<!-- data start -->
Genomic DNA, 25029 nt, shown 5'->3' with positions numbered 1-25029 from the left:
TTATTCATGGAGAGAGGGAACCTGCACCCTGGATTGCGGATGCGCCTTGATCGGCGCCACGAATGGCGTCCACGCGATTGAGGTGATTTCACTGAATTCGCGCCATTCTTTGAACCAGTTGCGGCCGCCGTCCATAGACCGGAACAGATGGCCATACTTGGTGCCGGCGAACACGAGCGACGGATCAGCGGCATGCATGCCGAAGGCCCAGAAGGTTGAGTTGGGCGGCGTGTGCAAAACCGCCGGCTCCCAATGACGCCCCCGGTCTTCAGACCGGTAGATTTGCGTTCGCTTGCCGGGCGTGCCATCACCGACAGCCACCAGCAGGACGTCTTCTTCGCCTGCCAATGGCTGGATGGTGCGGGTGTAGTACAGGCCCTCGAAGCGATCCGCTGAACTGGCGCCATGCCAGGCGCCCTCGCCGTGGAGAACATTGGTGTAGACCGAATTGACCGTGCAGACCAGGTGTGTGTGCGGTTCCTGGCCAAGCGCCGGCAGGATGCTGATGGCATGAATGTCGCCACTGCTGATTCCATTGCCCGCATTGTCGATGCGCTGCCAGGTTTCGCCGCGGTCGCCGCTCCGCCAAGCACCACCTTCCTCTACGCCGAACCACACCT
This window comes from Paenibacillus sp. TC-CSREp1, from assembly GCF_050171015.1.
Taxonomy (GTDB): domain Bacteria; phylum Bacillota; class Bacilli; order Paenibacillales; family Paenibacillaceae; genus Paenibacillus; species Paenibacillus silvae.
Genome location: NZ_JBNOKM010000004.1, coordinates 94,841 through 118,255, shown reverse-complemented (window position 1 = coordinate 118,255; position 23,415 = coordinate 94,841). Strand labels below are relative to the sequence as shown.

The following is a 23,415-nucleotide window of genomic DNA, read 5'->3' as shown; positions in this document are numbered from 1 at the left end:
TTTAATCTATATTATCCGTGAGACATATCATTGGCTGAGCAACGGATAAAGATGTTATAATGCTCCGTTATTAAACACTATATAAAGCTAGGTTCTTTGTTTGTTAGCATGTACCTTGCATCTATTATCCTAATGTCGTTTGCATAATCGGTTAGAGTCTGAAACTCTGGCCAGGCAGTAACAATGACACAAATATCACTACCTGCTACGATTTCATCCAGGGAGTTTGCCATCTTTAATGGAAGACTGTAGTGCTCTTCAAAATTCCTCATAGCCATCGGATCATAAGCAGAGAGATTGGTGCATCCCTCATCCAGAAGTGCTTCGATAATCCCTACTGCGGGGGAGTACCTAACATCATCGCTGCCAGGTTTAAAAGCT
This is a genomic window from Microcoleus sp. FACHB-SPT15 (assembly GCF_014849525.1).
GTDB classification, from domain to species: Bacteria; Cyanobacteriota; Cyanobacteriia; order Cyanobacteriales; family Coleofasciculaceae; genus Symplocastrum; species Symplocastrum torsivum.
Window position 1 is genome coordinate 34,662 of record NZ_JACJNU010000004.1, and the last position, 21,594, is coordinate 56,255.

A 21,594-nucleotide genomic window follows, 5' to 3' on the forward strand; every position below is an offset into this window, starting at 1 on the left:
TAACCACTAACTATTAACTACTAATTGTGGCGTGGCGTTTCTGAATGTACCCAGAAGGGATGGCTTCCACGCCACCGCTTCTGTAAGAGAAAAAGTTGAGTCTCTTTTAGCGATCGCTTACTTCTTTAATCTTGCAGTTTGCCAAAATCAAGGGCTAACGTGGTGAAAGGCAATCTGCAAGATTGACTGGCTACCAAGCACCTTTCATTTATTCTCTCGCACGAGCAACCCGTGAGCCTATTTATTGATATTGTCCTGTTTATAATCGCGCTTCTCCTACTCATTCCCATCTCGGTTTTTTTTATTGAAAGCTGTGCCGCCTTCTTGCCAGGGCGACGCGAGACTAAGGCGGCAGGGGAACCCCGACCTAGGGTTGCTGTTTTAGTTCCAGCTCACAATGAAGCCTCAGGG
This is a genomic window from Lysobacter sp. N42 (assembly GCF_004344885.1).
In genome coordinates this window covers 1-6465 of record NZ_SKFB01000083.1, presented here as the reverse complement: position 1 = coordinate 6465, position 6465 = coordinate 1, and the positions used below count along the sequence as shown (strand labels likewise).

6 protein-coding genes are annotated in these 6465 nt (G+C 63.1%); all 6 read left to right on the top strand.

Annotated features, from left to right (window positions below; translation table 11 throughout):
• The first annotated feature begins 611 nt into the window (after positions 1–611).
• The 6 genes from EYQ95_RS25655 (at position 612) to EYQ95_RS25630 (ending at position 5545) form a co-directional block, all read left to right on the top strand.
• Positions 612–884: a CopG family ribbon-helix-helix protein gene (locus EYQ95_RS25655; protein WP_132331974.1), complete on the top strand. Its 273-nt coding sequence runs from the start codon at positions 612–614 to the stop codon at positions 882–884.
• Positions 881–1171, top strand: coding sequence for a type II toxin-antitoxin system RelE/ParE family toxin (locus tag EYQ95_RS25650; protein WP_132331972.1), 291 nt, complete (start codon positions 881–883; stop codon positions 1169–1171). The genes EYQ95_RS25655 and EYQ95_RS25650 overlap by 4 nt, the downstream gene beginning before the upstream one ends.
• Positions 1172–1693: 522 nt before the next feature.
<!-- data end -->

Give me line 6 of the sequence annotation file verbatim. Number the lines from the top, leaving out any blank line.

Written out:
The following is a 23,415-nucleotide window of genomic DNA, read 5'->3' as shown; positions in this document are numbered from 1 at the left end: